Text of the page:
A "best of" compilation of songs from the group's four albums released 1982-1988, plus a b-side and two live bonus tracks. Talk Talk worked in moody, minor key synthscapes; sometimes it works for me, sometimes not. Over time, the band moved from New Wavish synthpop to straight ahead pop to prog rock. When you do stuff like that, it's hard to develop a following - those moves are more fulfilling for the artist than for fans. Singer/group leader Mark Hollis never really liked the business end of the recording world so he naturally didn't like the EMI label profiting from re-releasing his work as a compilation:
A compilation album is not my idea of an album. I don't like compilation albums and I didn't like that one. It certainly wasn't the selection of tracks I would have liked even if there had to be one. But, at the end of the day, they had every right to do it so…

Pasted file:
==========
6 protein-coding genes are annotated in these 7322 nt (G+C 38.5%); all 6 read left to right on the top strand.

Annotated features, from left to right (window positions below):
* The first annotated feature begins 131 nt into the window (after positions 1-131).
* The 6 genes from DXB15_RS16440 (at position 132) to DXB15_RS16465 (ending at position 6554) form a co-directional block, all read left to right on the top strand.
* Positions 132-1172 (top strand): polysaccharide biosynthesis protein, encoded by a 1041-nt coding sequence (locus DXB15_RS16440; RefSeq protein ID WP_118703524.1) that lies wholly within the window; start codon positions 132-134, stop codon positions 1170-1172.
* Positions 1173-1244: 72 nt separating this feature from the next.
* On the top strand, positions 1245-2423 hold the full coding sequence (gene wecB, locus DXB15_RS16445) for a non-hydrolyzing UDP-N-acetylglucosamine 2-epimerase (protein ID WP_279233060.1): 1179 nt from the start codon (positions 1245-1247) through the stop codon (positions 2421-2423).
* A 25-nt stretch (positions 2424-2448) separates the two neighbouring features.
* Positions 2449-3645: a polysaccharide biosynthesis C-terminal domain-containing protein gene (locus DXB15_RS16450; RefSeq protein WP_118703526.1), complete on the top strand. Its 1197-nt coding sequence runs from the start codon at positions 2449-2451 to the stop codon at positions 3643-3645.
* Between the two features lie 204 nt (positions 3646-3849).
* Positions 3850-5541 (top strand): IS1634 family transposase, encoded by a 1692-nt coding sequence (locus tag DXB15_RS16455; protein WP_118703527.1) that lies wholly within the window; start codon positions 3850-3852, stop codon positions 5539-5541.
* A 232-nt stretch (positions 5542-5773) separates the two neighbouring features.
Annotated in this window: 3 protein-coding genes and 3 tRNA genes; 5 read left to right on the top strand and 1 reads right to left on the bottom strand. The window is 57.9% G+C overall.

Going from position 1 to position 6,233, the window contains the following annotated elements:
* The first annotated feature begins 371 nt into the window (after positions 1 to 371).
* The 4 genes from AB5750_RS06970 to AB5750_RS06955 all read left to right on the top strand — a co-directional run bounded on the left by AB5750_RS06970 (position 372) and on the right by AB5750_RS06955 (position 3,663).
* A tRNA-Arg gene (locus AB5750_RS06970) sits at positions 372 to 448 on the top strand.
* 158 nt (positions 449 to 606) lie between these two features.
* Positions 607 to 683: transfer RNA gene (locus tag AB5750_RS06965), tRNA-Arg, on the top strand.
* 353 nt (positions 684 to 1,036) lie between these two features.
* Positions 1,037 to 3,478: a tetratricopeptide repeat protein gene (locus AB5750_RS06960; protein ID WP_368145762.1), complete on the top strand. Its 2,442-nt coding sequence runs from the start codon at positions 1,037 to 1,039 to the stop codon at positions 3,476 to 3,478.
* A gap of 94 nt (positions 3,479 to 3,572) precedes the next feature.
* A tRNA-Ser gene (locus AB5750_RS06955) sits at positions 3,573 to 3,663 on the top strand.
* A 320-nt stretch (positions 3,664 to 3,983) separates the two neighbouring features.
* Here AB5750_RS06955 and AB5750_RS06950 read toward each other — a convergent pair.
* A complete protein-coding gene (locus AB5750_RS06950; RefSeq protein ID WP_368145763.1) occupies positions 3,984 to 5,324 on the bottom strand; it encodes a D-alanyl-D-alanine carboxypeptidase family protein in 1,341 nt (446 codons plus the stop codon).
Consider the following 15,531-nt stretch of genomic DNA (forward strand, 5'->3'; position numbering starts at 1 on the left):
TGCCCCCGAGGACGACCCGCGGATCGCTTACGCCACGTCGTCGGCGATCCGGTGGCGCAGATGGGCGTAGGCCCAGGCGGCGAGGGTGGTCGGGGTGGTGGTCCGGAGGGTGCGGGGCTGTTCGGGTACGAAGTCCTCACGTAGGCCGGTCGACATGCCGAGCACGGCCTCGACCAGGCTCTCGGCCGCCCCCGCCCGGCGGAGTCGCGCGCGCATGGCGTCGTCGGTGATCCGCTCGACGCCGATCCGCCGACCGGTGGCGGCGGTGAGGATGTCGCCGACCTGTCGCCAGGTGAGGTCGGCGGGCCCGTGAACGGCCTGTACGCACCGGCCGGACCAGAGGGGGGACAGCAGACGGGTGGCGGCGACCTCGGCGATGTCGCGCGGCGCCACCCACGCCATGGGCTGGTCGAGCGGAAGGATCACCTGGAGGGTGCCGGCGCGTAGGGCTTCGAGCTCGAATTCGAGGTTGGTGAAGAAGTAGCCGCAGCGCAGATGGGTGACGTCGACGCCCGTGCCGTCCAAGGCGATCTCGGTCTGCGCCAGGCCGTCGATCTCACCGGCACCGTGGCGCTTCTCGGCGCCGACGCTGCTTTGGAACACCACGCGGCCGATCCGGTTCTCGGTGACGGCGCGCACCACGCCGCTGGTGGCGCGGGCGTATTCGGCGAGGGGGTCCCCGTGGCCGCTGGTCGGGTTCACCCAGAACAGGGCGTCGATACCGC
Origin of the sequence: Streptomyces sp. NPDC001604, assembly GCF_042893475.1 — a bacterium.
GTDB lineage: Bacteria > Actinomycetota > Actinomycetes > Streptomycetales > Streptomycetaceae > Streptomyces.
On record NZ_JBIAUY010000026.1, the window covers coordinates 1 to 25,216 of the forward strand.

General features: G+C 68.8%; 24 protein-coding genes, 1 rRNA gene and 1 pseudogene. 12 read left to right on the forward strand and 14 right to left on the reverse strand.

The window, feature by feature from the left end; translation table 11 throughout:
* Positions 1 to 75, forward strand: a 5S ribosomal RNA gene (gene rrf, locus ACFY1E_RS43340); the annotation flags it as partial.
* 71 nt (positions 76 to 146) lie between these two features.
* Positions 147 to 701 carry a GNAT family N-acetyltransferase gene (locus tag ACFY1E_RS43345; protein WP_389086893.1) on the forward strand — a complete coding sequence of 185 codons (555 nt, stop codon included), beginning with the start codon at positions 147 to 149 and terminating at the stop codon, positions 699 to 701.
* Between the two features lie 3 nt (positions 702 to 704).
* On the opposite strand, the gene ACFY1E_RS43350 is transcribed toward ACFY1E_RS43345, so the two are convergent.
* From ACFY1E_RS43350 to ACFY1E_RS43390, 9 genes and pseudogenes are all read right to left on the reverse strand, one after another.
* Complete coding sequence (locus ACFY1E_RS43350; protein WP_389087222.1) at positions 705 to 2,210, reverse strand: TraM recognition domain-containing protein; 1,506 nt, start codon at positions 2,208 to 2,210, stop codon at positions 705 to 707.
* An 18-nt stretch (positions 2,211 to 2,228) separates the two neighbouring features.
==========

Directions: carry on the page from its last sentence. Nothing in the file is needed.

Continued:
(from Melody Maker, September 7, 1991)
Nonetheless, Talk Talk only released five studio albums but have released no fewer than 14(!) compilations. Hollis may be a contrarian after my own heart, but he's also got one of the more distinctive voices of the eighties - I always enjoy his vocals. In any case, only about half the songs here have been ripped to files.
Peak on the US Billboard Top 200 chart: Did not chart
Tracks: It's My Life is not only my favorite Talk Talk song, it's one of my favorite eighties songs (it's also the group's only US Top 40 single). Other top picks are Talk Talk, Dum Dum Girl, Give It Up, Life Is What You Make It, and I Believe In You.
Personal Memory Associated with this CD: I had a cassette dub of the group's debut album, The Party's Over, and I bought the LP of It's My Life. Not long after I had purchased the album, I was at a high school pool party near graduation. They had a Houston rock radio station playing (probably 101 KLOL) and I was stopped in my tracks when I heard the single It's My Life played alongside Ozzy and AC/DC. Never heard it again on that station, but I was pleasantly surprised that afternoon.
I had this very bumper sticker (with metallic skull) on the back of the Markmobile, circa 1984.